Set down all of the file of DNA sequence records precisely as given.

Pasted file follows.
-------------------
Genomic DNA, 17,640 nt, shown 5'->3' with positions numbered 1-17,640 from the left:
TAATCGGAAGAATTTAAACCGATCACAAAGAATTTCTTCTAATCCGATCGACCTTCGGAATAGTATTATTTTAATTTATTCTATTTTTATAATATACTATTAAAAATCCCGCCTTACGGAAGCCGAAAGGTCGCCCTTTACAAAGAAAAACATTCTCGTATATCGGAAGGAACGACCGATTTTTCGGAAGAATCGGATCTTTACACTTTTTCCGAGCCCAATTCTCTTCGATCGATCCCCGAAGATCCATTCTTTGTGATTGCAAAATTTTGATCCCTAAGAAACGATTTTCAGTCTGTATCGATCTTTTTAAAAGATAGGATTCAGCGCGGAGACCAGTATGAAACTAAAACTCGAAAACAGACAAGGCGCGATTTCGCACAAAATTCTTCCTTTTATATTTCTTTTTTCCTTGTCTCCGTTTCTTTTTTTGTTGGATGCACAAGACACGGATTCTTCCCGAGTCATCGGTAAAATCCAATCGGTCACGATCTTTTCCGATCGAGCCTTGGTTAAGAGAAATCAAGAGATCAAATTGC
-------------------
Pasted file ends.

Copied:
Genomic DNA, 17,640 nt, shown 5'->3' with positions numbered 1-17,640 from the left:
TAATCGGAAGAATTTAAACCGATCACAAAGAATTTCTTCTAATCCGATCGACCTTCGGAATAGTATTATTTTAATTTATTCTATTTTTATAATATACTATTAAAAATCCCGCCTTACGGAAGCCGAAAGGTCGCCCTTTACAAAGAAAAACATTCTCGTATATCGGAAGGAACGACCGATTTTTCGGAAGAATCGGATCTTTACACTTTTTCCGAGCCCAATTCTCTTCGATCGATCCCCGAAGATCCATTCTTTGTGATTGCAAAATTTTGATCCCTAAGAAACGATTTTCAGTCTGTATCGATCTTTTTAAAAGATAGGATTCAGCGCGGAGACCAGTATGAAACTAAAACTCGAAAACAGACAAGGCGCGATTTCGCACAAAATTCTTCCTTTTATATTTCTTTTTTCCTTGTCTCCGTTTCTTTTTTTGTTGGATGCACAAGACACGGATTCTTCCCGAGTCATCGGTAAAATCCAATCGGTCACGATCTTTTCCGATCGAGCCTTGGTTAAGAGAAATCAAGAGATCAAATTGC